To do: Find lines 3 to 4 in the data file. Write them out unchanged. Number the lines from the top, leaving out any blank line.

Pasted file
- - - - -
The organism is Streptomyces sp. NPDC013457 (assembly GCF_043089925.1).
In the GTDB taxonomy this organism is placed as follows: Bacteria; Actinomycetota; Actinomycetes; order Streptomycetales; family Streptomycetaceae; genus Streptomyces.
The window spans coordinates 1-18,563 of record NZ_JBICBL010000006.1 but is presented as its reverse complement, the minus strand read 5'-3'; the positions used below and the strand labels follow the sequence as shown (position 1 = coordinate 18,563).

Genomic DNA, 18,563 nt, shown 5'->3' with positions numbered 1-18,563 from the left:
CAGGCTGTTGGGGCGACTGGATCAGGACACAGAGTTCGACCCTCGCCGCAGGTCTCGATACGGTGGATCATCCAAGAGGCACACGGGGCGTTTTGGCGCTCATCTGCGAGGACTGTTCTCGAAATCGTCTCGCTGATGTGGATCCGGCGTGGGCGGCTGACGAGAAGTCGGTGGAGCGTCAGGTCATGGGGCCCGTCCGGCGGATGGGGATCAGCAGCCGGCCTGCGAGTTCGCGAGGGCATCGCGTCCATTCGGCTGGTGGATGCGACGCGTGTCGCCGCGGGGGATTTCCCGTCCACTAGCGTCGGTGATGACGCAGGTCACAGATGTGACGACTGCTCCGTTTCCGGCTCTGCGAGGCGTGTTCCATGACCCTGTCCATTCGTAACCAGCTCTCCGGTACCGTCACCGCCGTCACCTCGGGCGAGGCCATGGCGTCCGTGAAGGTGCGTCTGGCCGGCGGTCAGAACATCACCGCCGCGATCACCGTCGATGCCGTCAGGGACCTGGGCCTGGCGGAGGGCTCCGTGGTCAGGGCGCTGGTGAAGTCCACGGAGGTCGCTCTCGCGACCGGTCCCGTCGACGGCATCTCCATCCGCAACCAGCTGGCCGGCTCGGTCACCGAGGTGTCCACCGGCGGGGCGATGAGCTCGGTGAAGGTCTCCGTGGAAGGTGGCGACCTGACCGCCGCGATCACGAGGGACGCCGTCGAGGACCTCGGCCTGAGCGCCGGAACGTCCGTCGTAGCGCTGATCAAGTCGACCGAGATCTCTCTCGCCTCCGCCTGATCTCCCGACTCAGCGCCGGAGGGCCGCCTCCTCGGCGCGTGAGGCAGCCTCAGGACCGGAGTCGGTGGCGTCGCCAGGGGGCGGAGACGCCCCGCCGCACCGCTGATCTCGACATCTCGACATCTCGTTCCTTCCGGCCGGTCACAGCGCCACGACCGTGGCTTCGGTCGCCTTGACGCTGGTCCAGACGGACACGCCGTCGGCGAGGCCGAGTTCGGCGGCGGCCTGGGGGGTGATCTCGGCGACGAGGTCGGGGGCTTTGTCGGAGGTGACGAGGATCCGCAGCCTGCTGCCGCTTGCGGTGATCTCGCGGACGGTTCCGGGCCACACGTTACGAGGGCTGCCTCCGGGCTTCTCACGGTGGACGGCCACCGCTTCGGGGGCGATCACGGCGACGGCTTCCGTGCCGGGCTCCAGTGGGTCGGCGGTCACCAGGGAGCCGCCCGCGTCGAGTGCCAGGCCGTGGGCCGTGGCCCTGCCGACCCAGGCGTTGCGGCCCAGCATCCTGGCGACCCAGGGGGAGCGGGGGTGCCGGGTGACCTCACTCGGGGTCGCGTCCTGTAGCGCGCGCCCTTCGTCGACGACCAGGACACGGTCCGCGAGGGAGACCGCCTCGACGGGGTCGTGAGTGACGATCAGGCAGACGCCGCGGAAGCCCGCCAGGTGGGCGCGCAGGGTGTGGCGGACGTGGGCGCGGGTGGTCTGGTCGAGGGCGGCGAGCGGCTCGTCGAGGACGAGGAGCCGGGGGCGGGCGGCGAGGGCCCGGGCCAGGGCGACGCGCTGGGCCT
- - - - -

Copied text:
The window spans coordinates 1-18,563 of record NZ_JBICBL010000006.1 but is presented as its reverse complement, the minus strand read 5'-3'; the positions used below and the strand labels follow the sequence as shown (position 1 = coordinate 18,563).

Genomic DNA, 18,563 nt, shown 5'->3' with positions numbered 1-18,563 from the left: